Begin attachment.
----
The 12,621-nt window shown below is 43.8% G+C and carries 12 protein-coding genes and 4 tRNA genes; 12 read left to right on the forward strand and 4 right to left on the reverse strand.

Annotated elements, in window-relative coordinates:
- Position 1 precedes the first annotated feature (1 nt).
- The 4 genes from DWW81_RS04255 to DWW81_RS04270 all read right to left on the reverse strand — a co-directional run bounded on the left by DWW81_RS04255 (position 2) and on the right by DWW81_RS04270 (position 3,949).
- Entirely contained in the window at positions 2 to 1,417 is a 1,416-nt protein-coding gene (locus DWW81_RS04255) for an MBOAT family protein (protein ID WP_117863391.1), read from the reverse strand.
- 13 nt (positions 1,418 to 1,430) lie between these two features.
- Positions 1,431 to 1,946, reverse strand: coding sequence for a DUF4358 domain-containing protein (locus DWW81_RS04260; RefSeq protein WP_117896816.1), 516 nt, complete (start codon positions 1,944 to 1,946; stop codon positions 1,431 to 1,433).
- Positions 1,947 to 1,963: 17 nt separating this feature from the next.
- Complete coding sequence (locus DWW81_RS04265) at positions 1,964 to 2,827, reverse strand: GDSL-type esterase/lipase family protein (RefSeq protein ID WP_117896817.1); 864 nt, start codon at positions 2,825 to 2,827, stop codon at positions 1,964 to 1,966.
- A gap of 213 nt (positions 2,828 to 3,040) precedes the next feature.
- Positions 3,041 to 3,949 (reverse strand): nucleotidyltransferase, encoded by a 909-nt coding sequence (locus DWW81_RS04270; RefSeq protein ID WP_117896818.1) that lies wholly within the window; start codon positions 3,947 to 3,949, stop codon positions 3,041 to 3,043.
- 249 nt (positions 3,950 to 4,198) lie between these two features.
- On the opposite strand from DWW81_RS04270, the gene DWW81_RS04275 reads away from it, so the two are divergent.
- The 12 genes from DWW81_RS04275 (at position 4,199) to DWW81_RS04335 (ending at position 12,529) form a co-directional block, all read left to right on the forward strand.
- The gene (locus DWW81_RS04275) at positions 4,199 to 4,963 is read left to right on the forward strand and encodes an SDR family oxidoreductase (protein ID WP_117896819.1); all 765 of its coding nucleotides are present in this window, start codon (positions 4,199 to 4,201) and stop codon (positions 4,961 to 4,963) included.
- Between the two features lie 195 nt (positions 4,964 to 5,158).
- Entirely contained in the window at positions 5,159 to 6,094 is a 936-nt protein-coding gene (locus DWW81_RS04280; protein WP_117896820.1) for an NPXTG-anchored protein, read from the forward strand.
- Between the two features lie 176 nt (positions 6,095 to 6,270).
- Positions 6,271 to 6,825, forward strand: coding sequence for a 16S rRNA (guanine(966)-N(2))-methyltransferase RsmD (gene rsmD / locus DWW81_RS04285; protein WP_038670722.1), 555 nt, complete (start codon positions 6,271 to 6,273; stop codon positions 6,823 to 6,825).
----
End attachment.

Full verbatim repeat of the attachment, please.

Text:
The 12,621-nt window shown below is 43.8% G+C and carries 12 protein-coding genes and 4 tRNA genes; 12 read left to right on the forward strand and 4 right to left on the reverse strand.

Annotated elements, in window-relative coordinates:
- Position 1 precedes the first annotated feature (1 nt).
- The 4 genes from DWW81_RS04255 to DWW81_RS04270 all read right to left on the reverse strand — a co-directional run bounded on the left by DWW81_RS04255 (position 2) and on the right by DWW81_RS04270 (position 3,949).
- Entirely contained in the window at positions 2 to 1,417 is a 1,416-nt protein-coding gene (locus DWW81_RS04255) for an MBOAT family protein (protein ID WP_117863391.1), read from the reverse strand.
- 13 nt (positions 1,418 to 1,430) lie between these two features.
- Positions 1,431 to 1,946, reverse strand: coding sequence for a DUF4358 domain-containing protein (locus DWW81_RS04260; RefSeq protein WP_117896816.1), 516 nt, complete (start codon positions 1,944 to 1,946; stop codon positions 1,431 to 1,433).
- Positions 1,947 to 1,963: 17 nt separating this feature from the next.
- Complete coding sequence (locus DWW81_RS04265) at positions 1,964 to 2,827, reverse strand: GDSL-type esterase/lipase family protein (RefSeq protein ID WP_117896817.1); 864 nt, start codon at positions 2,825 to 2,827, stop codon at positions 1,964 to 1,966.
- A gap of 213 nt (positions 2,828 to 3,040) precedes the next feature.
- Positions 3,041 to 3,949 (reverse strand): nucleotidyltransferase, encoded by a 909-nt coding sequence (locus DWW81_RS04270; RefSeq protein ID WP_117896818.1) that lies wholly within the window; start codon positions 3,947 to 3,949, stop codon positions 3,041 to 3,043.
- 249 nt (positions 3,950 to 4,198) lie between these two features.
- On the opposite strand from DWW81_RS04270, the gene DWW81_RS04275 reads away from it, so the two are divergent.
- The 12 genes from DWW81_RS04275 (at position 4,199) to DWW81_RS04335 (ending at position 12,529) form a co-directional block, all read left to right on the forward strand.
- The gene (locus DWW81_RS04275) at positions 4,199 to 4,963 is read left to right on the forward strand and encodes an SDR family oxidoreductase (protein ID WP_117896819.1); all 765 of its coding nucleotides are present in this window, start codon (positions 4,199 to 4,201) and stop codon (positions 4,961 to 4,963) included.
- Between the two features lie 195 nt (positions 4,964 to 5,158).
- Entirely contained in the window at positions 5,159 to 6,094 is a 936-nt protein-coding gene (locus DWW81_RS04280; protein WP_117896820.1) for an NPXTG-anchored protein, read from the forward strand.
- Between the two features lie 176 nt (positions 6,095 to 6,270).
- Positions 6,271 to 6,825, forward strand: coding sequence for a 16S rRNA (guanine(966)-N(2))-methyltransferase RsmD (gene rsmD / locus DWW81_RS04285; protein WP_038670722.1), 555 nt, complete (start codon positions 6,271 to 6,273; stop codon positions 6,823 to 6,825).